Jesus prays three times for unity. He prays that we would be completely one as he and the Father are one. That Jesus is praying to the Father for our oneness, rather than giving instructions, means that unity is of and from God. It is not something we do or create. It is the very life and being of God. We do not establish unity, we participate in and manifest to the world the already existing oneness that is God and if our unity is modelled on the unity of the Father and the Son then this unity must allow for diversity.
There has always been division in the Church…there always will be. The 19th Century was a time of division in the church not so dissimilar to that which we face today. One of the parties known as The Oxford Movement endeavoured to bring the church back to its ancient roots; it looked back to a time before the great divisions of the Church into East and West. Later on Archbishop of Canterbury Fisher was to state 'we have no doctrines of our own but those of the undivided church' perhaps number one being the Trinity. Trinitarian doctrine states that the Father and the Son whilst one are also distinct persons. Now we can visualise the Trinity as a triangle – God the Father at the top with the Son and the Spirit at the other points of the triangle. But perhaps the Greeks Fathers are more helpful; many of those 19th Century Anglicans thought so and looked to the Greek model for a glimpse of unity that is consistent with that which Jesus spoke of.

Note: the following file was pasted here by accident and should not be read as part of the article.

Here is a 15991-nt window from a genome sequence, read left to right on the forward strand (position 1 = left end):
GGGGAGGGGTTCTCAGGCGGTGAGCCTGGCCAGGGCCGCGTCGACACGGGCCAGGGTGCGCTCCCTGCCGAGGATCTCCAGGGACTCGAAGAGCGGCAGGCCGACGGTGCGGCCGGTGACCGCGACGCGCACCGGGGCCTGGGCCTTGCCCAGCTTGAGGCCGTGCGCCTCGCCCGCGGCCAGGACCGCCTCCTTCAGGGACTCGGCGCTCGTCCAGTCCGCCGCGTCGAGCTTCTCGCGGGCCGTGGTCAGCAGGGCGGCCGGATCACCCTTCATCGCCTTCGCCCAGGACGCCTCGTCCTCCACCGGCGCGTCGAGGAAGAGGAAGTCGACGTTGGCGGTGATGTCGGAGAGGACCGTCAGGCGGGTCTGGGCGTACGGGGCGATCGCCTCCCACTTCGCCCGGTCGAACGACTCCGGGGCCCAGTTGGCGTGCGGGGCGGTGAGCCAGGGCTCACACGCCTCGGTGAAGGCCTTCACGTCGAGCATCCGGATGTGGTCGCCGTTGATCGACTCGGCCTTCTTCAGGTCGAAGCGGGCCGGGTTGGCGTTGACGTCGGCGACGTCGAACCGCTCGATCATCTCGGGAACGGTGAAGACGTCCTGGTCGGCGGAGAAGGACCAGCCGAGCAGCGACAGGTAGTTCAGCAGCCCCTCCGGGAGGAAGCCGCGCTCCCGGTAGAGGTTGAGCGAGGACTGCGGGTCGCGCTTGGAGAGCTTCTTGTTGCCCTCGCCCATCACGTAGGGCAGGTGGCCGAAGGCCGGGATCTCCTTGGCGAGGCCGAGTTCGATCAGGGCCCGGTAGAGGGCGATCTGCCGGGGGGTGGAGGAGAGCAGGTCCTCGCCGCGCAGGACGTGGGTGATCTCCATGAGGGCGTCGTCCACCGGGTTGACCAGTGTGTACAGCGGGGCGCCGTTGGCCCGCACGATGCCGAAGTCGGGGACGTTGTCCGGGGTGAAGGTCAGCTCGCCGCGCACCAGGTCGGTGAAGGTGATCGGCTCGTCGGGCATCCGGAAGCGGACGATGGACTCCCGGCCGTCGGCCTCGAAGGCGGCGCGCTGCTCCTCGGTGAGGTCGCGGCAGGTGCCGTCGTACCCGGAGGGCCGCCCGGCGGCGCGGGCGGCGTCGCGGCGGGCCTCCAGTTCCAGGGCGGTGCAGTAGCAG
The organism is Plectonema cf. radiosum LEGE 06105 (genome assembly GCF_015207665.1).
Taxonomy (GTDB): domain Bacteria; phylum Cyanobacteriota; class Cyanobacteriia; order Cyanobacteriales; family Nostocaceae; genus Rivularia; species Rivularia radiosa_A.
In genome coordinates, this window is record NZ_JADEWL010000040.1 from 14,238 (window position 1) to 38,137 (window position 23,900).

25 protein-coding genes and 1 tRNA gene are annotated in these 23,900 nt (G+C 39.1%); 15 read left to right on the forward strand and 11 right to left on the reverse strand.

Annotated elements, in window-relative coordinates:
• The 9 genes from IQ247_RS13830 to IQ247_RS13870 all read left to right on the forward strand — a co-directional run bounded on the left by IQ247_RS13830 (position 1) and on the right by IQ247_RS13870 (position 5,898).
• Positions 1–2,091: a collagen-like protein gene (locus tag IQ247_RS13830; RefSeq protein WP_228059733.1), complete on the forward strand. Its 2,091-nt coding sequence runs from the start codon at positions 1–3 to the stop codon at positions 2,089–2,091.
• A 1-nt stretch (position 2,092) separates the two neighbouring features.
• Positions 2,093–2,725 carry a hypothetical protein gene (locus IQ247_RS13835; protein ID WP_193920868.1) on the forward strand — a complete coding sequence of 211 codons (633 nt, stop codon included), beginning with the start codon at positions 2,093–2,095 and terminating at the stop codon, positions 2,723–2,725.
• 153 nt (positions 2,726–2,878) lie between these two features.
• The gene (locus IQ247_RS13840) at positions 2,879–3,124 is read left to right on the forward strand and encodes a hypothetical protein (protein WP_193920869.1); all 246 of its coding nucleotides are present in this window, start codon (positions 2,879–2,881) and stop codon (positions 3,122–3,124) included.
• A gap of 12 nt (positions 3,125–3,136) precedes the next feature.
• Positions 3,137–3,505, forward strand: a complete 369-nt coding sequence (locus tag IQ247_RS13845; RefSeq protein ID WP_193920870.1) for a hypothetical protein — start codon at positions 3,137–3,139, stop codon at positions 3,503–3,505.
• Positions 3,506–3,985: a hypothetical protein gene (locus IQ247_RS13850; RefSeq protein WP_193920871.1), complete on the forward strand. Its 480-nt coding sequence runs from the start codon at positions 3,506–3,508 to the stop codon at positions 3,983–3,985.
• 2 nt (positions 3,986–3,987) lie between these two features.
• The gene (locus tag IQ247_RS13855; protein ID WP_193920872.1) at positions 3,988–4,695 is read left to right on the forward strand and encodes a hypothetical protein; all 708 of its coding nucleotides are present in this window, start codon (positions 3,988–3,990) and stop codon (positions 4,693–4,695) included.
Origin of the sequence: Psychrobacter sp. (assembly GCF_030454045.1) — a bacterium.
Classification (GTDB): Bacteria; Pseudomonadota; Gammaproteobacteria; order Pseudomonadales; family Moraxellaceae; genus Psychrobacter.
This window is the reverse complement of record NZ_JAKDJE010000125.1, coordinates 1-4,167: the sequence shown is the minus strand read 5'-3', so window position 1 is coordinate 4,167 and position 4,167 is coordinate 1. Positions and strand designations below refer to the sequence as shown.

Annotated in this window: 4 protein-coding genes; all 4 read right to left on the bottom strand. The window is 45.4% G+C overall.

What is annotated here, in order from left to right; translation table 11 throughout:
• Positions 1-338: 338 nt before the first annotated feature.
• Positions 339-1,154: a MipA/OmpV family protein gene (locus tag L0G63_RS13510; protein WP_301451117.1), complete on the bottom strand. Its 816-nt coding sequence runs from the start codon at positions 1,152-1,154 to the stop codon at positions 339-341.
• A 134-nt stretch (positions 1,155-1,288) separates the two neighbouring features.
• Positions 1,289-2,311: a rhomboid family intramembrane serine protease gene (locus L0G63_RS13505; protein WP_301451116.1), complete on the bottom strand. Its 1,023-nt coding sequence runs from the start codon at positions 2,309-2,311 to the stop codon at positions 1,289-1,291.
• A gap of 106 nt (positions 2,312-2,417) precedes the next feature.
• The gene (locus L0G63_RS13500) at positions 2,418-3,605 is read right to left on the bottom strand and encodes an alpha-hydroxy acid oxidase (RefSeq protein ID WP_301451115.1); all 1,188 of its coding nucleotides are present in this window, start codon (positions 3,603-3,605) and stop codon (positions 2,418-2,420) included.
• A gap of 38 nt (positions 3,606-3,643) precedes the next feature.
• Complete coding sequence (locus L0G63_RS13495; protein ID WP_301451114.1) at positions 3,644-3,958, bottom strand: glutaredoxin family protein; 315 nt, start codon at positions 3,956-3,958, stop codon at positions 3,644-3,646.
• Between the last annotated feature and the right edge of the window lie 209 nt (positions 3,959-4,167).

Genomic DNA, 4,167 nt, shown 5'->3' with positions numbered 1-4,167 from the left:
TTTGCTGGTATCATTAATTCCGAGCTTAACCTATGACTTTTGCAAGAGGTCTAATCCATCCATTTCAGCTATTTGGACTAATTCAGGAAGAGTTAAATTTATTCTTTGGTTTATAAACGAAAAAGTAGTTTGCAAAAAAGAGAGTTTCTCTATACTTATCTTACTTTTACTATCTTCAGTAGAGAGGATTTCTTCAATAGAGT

The Greek's called it 'Perichoresis.' It means literally being-in-one-another, permeation without confusion. Think of a divine dance; the three persons of the Trinity moving in perfect choreography, they are perfect unity in diversity. Think of Ballroom dancers perfectly in union, moving as one and yet individual people. The key to their unity is dialogue, unceasing dialogue and this model must be ours if we are to fulfil the unity that Jesus speaks of and calls us to. And I don't mean chat, but communication that involves silence, listening, praying, understanding. There are different members of the Body of Christ each has a function, we are part of that Body and we have a very particular function to play in the Church. To be a part however we need to be in dialogue, with the Lutherans, Baptists, and Presbyterians and yes even with our fellow Anglicans. But we must have and need diversity, (Paul tells us this is a good thing), but not division. Thomas Merton describes "The heresy of individualism: thinking oneself a completely self-sufficient unity and asserting this imaginary 'unity' against all others."
The God we worship, is perfect unity and Jesus prays us be part of that unity. Jesus is not calling for ecumenism the way we sometimes might understand it. He is not asking us to dash over the road. He is calling on us to be faithful to the nature of the God in whom we live and move and have our being. Amen.